Machine learning has been increasingly outperforming humans in a wide range of tasks. Hence, researchers from Skoltech have utilized deep learning to regenerate the quantum properties of optical systems.
A partnership between the quantum optics research laboratories at Moscow State University (MSU), headed by Sergey Kulik, and members of Skoltech’s Deep Quantum Laboratory of CPQM, headed by Jacob Biamonte, has enabled the researchers to successfully use machine learning to the state reconstruction problem.
The study outcomes have been published in the Nature Partner Journal, npj Quantum Information. The study is the first to demonstrate that machine learning has the ability to reconstruct quantum states from experimental data even when there are noise and detector errors.
According to Adriano Macarone Palmieri, Skoltech PhD student, who is the lead author of the study, the study outcomes are “a new open door towards deeper insights.” Adriano holds a Master’s Degree in Physics from Bologna and joined Skoltech from Italy, where he worked as a data scientist.
Adriano worked in close collaboration with Egor Kovlakov, a PhD student at MSU, and contacted Federico Bianchi, his former colleague and a current postdoctoral fellow at Bocconi University. Describing the study outcomes, Federico—a machine learning expert who recently obtained his PhD from the University of Milano-Bicocca—said, “a sound example of data driven discovery which combines machine learning and quantum physics.”
Although Federico did not have prior experience with quantum mechanics before joining this research work, he approached the problem in terms of information and assisted in developing an innovative model of the system based on deep feed-forward neural networks.
Adriano and Federico worked relentlessly and in close partnership with various members of the Deep Quantum Laboratory, such as Dmitry Yudin who explained that the study outcomes as a significant stepping stone toward the viable use of neural network architecture in a laboratory to enhance quantum tomography with available quantum configurations of noisy experimental data.
Quantum information processing such as this is used universally in prototypical quantum devices for the purposes of quantum computation and optimization. Going forward, the scientists intend to resolve further difficulties of upscaling quantum information devices, and anticipate this study will form the basis of their further studies.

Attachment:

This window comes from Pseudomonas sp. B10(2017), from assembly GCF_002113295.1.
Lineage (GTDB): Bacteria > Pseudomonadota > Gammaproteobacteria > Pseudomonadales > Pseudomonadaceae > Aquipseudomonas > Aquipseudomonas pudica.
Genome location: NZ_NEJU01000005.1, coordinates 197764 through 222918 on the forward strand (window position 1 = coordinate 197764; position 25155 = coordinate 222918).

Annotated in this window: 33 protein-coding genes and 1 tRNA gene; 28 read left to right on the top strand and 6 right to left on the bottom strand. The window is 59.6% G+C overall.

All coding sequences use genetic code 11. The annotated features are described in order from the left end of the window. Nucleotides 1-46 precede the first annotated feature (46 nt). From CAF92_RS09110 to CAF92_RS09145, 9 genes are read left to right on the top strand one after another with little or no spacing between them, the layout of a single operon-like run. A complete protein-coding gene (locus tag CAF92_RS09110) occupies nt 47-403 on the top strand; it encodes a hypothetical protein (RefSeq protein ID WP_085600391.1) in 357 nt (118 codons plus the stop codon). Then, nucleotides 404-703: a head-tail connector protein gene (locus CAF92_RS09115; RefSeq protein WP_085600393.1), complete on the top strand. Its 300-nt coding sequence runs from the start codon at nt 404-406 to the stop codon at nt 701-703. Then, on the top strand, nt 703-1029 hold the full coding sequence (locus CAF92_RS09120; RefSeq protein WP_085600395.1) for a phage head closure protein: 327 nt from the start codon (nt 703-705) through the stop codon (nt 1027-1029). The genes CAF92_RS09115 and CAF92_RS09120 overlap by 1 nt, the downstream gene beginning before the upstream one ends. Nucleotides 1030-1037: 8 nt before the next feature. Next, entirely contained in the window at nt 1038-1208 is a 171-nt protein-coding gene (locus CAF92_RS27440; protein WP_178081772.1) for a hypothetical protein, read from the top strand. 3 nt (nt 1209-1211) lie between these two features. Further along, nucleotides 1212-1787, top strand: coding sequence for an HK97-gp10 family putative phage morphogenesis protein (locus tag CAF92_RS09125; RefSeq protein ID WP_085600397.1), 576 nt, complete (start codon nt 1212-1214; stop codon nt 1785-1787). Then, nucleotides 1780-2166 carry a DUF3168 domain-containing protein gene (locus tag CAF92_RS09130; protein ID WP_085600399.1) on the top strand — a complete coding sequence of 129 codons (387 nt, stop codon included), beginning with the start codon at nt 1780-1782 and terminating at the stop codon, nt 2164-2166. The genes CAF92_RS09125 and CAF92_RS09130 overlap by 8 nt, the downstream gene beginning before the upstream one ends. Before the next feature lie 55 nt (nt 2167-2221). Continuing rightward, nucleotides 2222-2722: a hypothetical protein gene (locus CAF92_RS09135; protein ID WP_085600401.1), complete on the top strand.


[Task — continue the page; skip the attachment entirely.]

These study outcomes wouldn’t have been achieved without the experimental research of Egor Kovlakov, assisted by Stanislav Straupe and Sergei Kuliik, from MSU. In the past several years, they have used a broad array of techniques for the state reconstruction problem. The study co-authors were surprised to observe that deep learning surpassed these advanced methods in a real-time experiment.
The MSU researchers produced data using an experimental platform based on spatial states of photons to create and quantify high-dimensional quantum states. The results are unavoidably affected by experimental errors in state creation and measurements, and the condition turns more complex with increasing dimensionality.
Meanwhile, for quantum communication protocols and, specifically, quantum computing, it is highly crucial to extend the dimensionality of accessible quantum states. This is precisely where machine learning techniques play a major role.
The Skoltech researchers executed a deep neural network to investigate the noisy experimental data and efficiently learn to carry out denoising, enhancing the quality of quantum state reconstruction to a considerable extent.
The Deep Quantum Laboratory team at Skoltech regards that machine learning techniques will have a vital role to play in the future advancement of quantum technologies. With the existing quantum devices becoming increasingly complex, it gets more challenging to manipulate all the parameters at the preferred level of precision. In general, this turned out to be a very natural field of application for machine learning and deep learning techniques.